I can’t tell kids most of my gun safety anecdotes. Like the time my first sergeant pumped the guard’s shotgun to eject the shell and then pulled the trigger, thinking he had made the gun safe. He put a hole in the ceiling of the arms room! Or the lieutenant who racked the slide on his 1911 sidearm and then ejected the magazine and fired into the sand barrel outside the building where he was picking up the payroll for the company. Just one step out of place made all the difference in the world! First you eject the magazine, or empty the shotgun’s tubular magazine, then you rack the slide/pump the shotgun. Then, before pulling the trigger, you inspect both the chamber and the magazine well/tube to make sure there aren’t any more rounds in the gun. Ready, aim, fire — not ready, fire, aim.
These are good anecdotes, but not for kids. I need something to impress them that doesn’t frighten some of them, yet is something they can understand and internalize.
Lists are garbage!
The Royal Ranger training materials has a list of the “11 safety rules for handling an airgun”. All that does is let the kids who can memorize lists get one up on the kids who can’t. I have just one safety rule — never point a gun at something you don’t intend to shoot. I can expand that into a short class on all the other safety steps, like how to handle guns, and so on. Instead of “assume every gun is loaded”, in my class every gun IS loaded. What I mean by that is, handle every gun as though it is loaded. Of course there will be no loaded guns until we are on a range and the shooters have demonstrated that they have learned the range safety rules.
I have a few tricks up my sleeve that most adults have never seen, but which I have learned work better than any lists. I tell the kids to call out “CEASE FIRE” whenever they see the muzzle of a gun about to point at someone, or when one is actually pointing at someone. I make them practice that one command over and over. And then, throughout my class, I occasionally do things that call for them to use that command, to see if they are paying attention. This gets those kids who are on the periphery paying attention to everything that’s going on.
I have heard stories of kids who called out “CEASE FIRE” at home, when one of their parents made an unsafe move with a gun. At first it scared the parent, then they got angry (why is my kid telling me what to do?) and finally they realized that their kid had internalized the most important rule of safe gun handling.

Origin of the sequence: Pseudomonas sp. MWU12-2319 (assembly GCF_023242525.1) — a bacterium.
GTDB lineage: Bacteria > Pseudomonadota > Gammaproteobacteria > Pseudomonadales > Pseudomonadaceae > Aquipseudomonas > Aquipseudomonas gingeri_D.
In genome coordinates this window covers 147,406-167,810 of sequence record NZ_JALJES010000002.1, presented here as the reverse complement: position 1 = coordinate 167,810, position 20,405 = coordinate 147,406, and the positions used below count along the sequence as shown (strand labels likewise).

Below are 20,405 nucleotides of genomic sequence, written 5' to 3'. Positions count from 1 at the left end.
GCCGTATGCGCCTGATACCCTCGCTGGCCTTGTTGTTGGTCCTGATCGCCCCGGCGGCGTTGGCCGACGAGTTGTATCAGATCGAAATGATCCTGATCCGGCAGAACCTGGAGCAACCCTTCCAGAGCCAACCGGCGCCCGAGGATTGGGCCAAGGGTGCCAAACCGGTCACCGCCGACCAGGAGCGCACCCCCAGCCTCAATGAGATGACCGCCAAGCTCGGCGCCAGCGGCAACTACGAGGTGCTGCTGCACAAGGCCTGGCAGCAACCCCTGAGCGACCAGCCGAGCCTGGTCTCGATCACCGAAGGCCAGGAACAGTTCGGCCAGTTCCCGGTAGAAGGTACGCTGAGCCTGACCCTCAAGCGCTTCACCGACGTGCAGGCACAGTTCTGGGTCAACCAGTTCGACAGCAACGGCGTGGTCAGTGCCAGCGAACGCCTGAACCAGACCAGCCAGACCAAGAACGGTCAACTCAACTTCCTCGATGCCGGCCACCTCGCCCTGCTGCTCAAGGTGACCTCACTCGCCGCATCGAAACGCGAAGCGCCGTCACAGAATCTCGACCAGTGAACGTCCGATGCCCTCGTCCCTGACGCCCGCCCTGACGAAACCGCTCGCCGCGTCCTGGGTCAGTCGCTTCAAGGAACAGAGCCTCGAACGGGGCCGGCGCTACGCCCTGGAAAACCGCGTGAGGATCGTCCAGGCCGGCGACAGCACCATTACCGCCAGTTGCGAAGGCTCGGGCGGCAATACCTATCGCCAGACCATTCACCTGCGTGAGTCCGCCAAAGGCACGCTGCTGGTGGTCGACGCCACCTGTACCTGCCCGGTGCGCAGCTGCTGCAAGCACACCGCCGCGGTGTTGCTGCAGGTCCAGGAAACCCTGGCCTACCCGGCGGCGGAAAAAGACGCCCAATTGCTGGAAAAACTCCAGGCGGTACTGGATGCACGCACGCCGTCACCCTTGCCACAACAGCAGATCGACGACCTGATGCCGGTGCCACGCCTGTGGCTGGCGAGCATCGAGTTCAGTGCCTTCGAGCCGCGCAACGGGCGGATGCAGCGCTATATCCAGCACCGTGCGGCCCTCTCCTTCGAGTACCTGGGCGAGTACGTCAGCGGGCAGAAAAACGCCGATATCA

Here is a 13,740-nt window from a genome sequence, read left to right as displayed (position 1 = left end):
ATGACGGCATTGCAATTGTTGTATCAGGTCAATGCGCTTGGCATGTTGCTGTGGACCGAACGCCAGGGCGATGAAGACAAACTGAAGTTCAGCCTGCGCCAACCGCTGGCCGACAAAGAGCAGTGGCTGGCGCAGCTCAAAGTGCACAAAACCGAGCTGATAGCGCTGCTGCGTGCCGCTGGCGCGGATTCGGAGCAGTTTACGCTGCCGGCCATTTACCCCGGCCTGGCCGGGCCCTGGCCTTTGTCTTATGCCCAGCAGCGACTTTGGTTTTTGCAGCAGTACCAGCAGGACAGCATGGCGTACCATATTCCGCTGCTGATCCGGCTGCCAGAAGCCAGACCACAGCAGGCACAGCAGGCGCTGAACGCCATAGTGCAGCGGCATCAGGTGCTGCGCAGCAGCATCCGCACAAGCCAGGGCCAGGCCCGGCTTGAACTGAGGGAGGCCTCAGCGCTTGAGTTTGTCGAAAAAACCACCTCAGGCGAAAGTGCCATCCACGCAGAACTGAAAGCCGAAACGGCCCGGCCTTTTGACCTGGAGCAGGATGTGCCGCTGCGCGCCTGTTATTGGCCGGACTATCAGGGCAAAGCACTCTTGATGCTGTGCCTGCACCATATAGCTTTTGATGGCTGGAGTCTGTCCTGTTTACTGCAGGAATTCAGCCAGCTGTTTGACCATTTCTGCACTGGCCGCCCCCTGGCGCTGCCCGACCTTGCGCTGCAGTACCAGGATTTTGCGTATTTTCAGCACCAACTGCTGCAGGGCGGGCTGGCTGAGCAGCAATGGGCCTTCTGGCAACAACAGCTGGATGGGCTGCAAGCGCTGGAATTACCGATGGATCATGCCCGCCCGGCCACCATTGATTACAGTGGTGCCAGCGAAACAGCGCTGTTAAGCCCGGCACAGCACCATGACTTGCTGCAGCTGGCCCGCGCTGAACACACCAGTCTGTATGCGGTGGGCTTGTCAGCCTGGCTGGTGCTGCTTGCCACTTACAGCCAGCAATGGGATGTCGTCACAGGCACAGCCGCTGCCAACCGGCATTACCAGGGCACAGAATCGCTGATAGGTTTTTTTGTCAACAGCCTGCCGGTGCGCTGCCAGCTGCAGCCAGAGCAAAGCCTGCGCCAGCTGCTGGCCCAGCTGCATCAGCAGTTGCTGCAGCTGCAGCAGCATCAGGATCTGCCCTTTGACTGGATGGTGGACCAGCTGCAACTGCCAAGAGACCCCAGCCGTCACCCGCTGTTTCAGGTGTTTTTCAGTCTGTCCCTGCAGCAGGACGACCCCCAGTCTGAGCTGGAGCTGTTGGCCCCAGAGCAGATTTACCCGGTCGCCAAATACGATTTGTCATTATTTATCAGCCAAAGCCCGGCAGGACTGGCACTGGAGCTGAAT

My kid’s pastor who is in charge of the Royal Rangers group told me he uses candy to keep them focused. Not me! There won’t be any candy in my classes. The last thing I need when we are about to handle guns is a bunch of kids hyped-up on sugar rushes!
Parents can watch
I will invite the parents to watch the classes if they want. It wouldn’t hurt them to see their kid behaving responsibly, even if it’s only for a short time.
The kids who just can’t stay focused, and in my experience there is always one or two, won’t get to shoot or perform the scheduled activity for that session, when the time comes. I have seen this refocus a hyper kid who really wanted to shoot and was barred for the session. They can retake the training and demonstrate they have learned the skill during the next session, if they want. Some kids will drop out of the program because of this, but most kids will knuckle down and stop acting up. Either way I have a room of shooters who are paying attention.
Special needs kids
We do have kids with special needs. Autism in several forms is the leading issue. And because we are opening the group to kids outside our church I have little control over it. This is a situation that has to be dealt with one person at a time. The good news is parents or guardians with special needs kids know very well what has to be done and they come along with the kids to watch them.
Where I need your help
Guys, teaching gun safety is pretty dry. It’s not like I will be passing guns around the room or anything. I will have a few guns in class to demonstrate things, but that is as far as it will go. If this was one-on-one it would be much easier, but what it probably will be is me in front of 10 or even 15 kids this first time. What can I do to spice things up safely?
The one incentive they will have is that success in the safety course guarantees admission to the marksmanship course. If they haven’t taken the safety class they will have to demonstrate safety skill before they will be allowed into the marksmanship course.
After the safety course I will start the marksmanship course. This is where I teach the kids to shoot. I’m starting them with the Daisy 499 at 5 meters and then moving on to 10-meter target pellet rifles.
Royal Rangers is activity-based. I am not starting a youth marksmanship team. This is just an activity that lasts for three months each year. As the size of the group grows, kids may participate in other activities that will be held at the same time. It’s an either/or situation, so they will have to select what they want to do.
The Royal Rangers is a boys-only group, but there is a female group that used to be called Missionettes and is now called Girl’s Ministries. We will also start that group and we will try to have many activities together. Gun safety training and marksmanship training will be boys and girls, combined.
I look forward to any tips or advice you have to offer